Companies making millions charging prisoners to email

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Companies making millions charging prisoners to email
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Companies making millions charging prisoners to email
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Wired recently reported on a system of prison profiteering that many people may not be aware of. Several companies are making healthy profits charging prisoners, and their acquaintances, to send emails. While the practice is legal, there are several ethical concerns surrounding it.

JPay, a leader in the industry, provides prisoner communication services to prisons in 20 different states. As some prisons have instituted a ban on greeting cards, JPay is commonly presented as an alternative to those wanting to communicate their well-wishes to friends or family in prison. JPay will charge the prisoner’s friends and family to send their electronic message. They may also charge the prisoner to read the message.

States like Michigan have instituted strict guidelines regarding mailed prisoner communication. These rules restrict the color of paper the letter may be written on, and even restrict the color of ink that can be used to write it. Due to concerns that a letter may go undelivered, many are turning to services like JPay.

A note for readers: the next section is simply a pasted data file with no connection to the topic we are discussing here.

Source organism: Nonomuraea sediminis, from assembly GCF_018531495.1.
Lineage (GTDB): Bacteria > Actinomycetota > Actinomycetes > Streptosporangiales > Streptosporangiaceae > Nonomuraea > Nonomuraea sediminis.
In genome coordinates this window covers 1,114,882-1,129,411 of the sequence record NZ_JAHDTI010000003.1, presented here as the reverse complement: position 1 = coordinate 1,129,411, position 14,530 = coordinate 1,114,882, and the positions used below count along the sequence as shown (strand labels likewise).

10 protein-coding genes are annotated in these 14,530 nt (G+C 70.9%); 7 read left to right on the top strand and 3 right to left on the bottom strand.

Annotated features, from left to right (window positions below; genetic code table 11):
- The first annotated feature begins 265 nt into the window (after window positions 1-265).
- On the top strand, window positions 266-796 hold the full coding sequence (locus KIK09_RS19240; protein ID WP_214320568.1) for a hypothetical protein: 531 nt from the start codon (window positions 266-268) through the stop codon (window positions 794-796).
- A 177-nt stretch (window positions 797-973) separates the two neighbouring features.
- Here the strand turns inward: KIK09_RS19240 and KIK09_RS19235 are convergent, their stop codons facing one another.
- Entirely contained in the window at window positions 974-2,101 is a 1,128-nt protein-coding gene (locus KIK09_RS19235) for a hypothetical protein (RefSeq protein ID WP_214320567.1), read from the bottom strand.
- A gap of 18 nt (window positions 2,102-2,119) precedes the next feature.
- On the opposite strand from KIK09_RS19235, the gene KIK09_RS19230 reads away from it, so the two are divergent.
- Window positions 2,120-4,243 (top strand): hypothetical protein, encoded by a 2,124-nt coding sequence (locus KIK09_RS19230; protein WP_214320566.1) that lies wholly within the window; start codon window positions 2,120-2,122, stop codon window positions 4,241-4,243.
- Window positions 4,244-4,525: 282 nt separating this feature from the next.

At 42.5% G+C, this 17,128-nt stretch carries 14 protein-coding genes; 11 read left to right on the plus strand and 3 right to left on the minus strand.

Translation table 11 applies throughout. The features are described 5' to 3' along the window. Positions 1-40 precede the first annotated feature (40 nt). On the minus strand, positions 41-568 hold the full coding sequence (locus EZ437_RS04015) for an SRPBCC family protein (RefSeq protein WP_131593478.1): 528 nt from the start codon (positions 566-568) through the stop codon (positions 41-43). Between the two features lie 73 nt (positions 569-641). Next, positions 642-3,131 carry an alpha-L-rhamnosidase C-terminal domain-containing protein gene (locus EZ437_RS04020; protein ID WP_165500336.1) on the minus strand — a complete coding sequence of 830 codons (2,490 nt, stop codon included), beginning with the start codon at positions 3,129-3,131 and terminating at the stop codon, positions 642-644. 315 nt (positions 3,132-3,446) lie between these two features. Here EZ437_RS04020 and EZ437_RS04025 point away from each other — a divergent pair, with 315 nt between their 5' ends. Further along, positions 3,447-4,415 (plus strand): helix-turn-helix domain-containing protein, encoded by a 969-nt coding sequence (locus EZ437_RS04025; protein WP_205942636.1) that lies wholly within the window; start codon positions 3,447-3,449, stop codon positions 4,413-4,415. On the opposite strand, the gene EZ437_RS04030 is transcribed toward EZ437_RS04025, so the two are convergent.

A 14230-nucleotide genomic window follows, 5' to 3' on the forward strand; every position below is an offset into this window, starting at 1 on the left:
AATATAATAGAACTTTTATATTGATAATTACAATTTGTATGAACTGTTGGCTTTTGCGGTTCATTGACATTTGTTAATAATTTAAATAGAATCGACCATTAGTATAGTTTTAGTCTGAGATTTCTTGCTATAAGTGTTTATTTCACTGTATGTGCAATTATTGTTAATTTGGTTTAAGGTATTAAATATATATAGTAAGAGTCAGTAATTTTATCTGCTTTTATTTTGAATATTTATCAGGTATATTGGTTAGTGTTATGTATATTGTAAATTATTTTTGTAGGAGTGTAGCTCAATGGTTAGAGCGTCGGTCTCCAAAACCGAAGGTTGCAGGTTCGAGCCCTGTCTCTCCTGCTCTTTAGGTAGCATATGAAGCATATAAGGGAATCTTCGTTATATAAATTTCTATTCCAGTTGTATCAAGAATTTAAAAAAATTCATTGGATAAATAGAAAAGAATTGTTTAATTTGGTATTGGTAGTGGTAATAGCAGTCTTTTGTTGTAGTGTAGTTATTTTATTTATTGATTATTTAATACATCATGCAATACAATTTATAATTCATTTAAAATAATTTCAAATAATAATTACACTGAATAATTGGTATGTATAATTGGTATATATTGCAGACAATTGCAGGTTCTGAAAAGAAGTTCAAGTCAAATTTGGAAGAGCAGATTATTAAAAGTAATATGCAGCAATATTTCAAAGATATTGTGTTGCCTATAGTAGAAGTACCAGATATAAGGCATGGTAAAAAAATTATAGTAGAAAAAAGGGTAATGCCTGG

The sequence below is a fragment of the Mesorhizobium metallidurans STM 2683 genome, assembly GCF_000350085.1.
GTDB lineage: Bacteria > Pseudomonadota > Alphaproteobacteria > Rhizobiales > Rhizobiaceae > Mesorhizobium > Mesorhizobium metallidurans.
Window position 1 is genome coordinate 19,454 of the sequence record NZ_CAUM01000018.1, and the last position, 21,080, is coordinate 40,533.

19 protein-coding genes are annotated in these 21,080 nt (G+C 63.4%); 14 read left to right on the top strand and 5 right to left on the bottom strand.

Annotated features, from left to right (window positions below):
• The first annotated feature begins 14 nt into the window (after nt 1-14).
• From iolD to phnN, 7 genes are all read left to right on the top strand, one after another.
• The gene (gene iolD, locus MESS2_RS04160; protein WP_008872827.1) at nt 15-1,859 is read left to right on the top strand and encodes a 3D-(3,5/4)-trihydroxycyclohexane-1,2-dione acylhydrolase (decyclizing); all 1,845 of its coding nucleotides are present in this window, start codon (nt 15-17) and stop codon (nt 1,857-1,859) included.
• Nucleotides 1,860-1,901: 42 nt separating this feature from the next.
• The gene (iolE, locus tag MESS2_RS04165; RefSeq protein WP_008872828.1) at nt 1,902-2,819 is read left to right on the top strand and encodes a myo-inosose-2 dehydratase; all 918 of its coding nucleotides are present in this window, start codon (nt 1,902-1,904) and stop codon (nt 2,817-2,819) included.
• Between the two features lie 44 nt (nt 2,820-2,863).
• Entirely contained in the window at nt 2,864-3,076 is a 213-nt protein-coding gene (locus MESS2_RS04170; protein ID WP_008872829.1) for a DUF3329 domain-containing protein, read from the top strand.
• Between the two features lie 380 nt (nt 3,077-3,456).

Electronic communications aren’t the only services being offered for-profit in our prisons. Often times, these same companies will offer a variety of other options to prisoners. Securus, JPay’s parent company, provides the phone service for Louisiana’s prisons. In Michigan, they sell tablets to prisoners. According to Wired, about 2/3 of Michigan’s prisoners are currently enrolled in that program.

While some may be disgusted by the idea of profiting off prisoners, others defend the behavior of companies like JPay. They say these businesses are simply providing a service to those who want it. While these large companies are clearly benefiting, they argue that the prisoners also benefit from using their service.

What do you think? Let us know in the comment section below.

This article contains the personal opinions of the author. The views and opinions expressed in this article are those of the author and do not necessarily reflect the position of Mess of Media. This disclaimer appears on all articles that feature the personal opinions of the author, as Mess of Media is an unbiased and nonpartisan source of information.

 

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